The plight of Coptic Christians living in the Middle East has been well-documented since radical Islamists have gained more prominence in the region. However, these struggles aren’t confined to war zones – even relatively peaceful locations like Cairo can present difficult challenges for followers of this faith.
The most recent was a report on how these tenacious and brave people celebrated their traditional orthodox Christmas despite increased threats from ISIS.
The most recent act of violence towards Coptic Christians took place in Cairo on Friday, December 26th, 2017. As a result of the attack, nine people were killed. The assault occurred at the Mar Mina Church located in southern Cairo within the Helwan neighborhood. Spokesman Boules Haliem says though it was a deadly attack, it could’ve been worse. He said, “The attacker was unable to get in.”
The worshipers who were attacked were victimized as they left the church. Reports say the church was full because many were attending Mass at the time. This means the death toll of nine and eight wounded, two of which were wounded critically could’ve been worse. The Islamic State extremist group quickly claimed responsibility for the attack via a messaging app.
ISIS declared its intention to increase their attacks on Egyptian Christians last year. The group is seeking a foothold in Egypt after it was defeated in both Iraq and Syria. Since the group’s declaration of violence, there have been more than 100 Egyptian Copts killed in bus attacks and church bombings.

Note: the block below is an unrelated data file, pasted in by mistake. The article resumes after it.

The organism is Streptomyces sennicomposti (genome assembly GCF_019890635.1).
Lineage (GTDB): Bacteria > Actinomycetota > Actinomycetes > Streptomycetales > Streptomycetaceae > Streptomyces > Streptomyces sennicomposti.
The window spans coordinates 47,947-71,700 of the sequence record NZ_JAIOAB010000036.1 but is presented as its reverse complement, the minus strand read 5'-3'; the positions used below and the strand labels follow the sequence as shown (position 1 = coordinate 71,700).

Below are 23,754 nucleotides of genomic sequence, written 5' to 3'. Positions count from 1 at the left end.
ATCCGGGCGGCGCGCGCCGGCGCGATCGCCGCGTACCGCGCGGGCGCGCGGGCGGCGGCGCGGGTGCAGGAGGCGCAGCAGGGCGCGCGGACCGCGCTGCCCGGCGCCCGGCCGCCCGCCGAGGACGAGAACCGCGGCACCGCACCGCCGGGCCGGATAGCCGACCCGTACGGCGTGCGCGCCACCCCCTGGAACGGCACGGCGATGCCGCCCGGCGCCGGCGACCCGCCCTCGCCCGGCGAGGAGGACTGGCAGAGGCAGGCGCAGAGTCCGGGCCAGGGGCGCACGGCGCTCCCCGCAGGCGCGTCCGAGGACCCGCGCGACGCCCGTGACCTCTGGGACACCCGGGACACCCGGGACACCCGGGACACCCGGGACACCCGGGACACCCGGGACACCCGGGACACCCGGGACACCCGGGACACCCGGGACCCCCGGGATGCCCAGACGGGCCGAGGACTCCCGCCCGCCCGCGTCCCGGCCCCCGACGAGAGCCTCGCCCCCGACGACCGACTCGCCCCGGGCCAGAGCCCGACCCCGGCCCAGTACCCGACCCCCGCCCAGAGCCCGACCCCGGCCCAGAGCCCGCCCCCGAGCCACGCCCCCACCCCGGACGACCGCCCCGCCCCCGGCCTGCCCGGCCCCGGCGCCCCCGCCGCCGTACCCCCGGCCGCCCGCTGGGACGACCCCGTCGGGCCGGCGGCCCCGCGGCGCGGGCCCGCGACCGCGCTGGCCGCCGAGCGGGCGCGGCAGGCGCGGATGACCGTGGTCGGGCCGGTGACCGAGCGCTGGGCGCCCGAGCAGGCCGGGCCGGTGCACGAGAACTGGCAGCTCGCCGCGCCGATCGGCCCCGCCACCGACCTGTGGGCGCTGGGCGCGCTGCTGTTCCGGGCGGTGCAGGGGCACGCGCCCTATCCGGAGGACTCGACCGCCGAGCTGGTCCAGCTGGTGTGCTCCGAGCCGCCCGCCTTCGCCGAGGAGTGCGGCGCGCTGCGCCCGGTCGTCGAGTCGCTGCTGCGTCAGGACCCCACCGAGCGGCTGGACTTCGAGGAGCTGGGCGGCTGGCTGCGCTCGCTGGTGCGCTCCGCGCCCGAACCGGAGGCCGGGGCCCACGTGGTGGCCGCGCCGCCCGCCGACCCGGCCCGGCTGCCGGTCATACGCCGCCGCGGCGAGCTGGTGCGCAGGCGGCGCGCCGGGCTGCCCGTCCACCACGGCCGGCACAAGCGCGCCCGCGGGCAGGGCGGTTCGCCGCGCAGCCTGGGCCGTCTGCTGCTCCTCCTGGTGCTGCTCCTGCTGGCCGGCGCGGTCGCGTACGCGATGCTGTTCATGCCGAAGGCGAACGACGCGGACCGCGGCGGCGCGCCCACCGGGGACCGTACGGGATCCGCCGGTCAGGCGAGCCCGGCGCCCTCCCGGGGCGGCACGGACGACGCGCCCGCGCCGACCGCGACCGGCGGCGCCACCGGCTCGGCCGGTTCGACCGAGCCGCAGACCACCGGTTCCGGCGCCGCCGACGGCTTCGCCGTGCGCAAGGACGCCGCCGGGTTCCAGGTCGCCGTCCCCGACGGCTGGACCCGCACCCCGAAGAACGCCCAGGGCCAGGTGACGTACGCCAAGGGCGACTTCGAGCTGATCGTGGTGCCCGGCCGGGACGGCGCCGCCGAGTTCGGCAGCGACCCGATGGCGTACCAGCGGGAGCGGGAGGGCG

Despite the threat being obvious, this didn’t stop brave followers from continuing to observe their faith.
The Coptic Orthodox Christians of Egypt held their Christmas Eve mass outside of Cairo at Christ’s Nativity Cathedral and other places of worship on January 7th, just as they would any other year.
Of course, there were security measures in place. Christians places of worship in Egypt now feature metal detectors at the door. In addition, all the congregants must endure a full body search before entering the premises. Heavily armed soldiers and police patrolled outside the church doors and in some cases, entire streets were shut down. This was all, of course, meant to prevent additional violent acts by ISIS and create a safe environment in which to worship.
Egyptian President Abdel-Fattah el-Sissi, a Muslim, stood in solidarity with his country’s Coptic minority.
“I always say this and repeat it: Destruction, ruin, and killing will never be able to defeat goodness, construction, love, and peace,” he said. “It’s impossible. Pay attention, you are our family. You are part of us We are one and no one will drive a wedge between us.”
Coptic Christians get the name of their faith from an ancient dialect spoken in Egypt. Some experts believe the language itself was developed to help Christianity spread. Others think it was developed by the Jewish people.
The Coptic language fell silent for the most part in Egypt around 1000 to 1500 A.D. However, the language is still read in the Coptic church today by the clergy. Coptic Christians are theologically similar to Eastern Orthodoxy or Roman Catholicism.
~ 1776 Christian